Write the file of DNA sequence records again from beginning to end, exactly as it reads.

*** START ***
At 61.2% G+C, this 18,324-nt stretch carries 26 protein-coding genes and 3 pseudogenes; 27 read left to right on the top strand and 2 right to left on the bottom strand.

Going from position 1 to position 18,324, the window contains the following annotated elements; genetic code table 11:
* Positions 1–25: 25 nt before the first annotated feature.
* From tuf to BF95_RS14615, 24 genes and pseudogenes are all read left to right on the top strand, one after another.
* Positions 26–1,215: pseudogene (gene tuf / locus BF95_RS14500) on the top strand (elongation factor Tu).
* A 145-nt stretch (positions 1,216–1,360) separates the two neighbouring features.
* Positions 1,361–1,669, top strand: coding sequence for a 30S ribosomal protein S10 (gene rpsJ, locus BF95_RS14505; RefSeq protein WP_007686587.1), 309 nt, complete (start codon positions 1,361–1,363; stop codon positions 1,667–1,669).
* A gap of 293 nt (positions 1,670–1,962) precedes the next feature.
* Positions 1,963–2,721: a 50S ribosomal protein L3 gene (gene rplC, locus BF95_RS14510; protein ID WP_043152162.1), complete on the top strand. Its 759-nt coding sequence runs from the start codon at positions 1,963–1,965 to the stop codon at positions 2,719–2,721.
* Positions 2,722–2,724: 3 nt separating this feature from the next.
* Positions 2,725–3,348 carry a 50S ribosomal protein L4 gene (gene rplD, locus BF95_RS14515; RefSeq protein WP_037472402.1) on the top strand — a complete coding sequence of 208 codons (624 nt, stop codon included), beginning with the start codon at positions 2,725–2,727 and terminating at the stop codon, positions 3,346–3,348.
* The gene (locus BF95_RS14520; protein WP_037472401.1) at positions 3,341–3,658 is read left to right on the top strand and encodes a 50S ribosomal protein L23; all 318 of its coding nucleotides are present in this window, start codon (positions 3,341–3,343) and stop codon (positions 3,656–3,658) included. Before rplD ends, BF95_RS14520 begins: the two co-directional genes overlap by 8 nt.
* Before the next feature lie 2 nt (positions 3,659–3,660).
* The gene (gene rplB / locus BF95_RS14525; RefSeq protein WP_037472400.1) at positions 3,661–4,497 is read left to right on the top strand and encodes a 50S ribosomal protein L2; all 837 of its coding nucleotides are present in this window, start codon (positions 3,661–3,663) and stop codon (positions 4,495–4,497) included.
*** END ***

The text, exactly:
At 61.2% G+C, this 18,324-nt stretch carries 26 protein-coding genes and 3 pseudogenes; 27 read left to right on the top strand and 2 right to left on the bottom strand.

Going from position 1 to position 18,324, the window contains the following annotated elements; genetic code table 11:
* Positions 1–25: 25 nt before the first annotated feature.
* From tuf to BF95_RS14615, 24 genes and pseudogenes are all read left to right on the top strand, one after another.
* Positions 26–1,215: pseudogene (gene tuf / locus BF95_RS14500) on the top strand (elongation factor Tu).
* A 145-nt stretch (positions 1,216–1,360) separates the two neighbouring features.
* Positions 1,361–1,669, top strand: coding sequence for a 30S ribosomal protein S10 (gene rpsJ, locus BF95_RS14505; RefSeq protein WP_007686587.1), 309 nt, complete (start codon positions 1,361–1,363; stop codon positions 1,667–1,669).
* A gap of 293 nt (positions 1,670–1,962) precedes the next feature.
* Positions 1,963–2,721: a 50S ribosomal protein L3 gene (gene rplC, locus BF95_RS14510; protein ID WP_043152162.1), complete on the top strand. Its 759-nt coding sequence runs from the start codon at positions 1,963–1,965 to the stop codon at positions 2,719–2,721.
* Positions 2,722–2,724: 3 nt separating this feature from the next.
* Positions 2,725–3,348 carry a 50S ribosomal protein L4 gene (gene rplD, locus BF95_RS14515; RefSeq protein WP_037472402.1) on the top strand — a complete coding sequence of 208 codons (624 nt, stop codon included), beginning with the start codon at positions 2,725–2,727 and terminating at the stop codon, positions 3,346–3,348.
* The gene (locus BF95_RS14520; protein WP_037472401.1) at positions 3,341–3,658 is read left to right on the top strand and encodes a 50S ribosomal protein L23; all 318 of its coding nucleotides are present in this window, start codon (positions 3,341–3,343) and stop codon (positions 3,656–3,658) included. Before rplD ends, BF95_RS14520 begins: the two co-directional genes overlap by 8 nt.
* Before the next feature lie 2 nt (positions 3,659–3,660).
* The gene (gene rplB / locus BF95_RS14525; RefSeq protein WP_037472400.1) at positions 3,661–4,497 is read left to right on the top strand and encodes a 50S ribosomal protein L2; all 837 of its coding nucleotides are present in this window, start codon (positions 3,661–3,663) and stop codon (positions 4,495–4,497) included.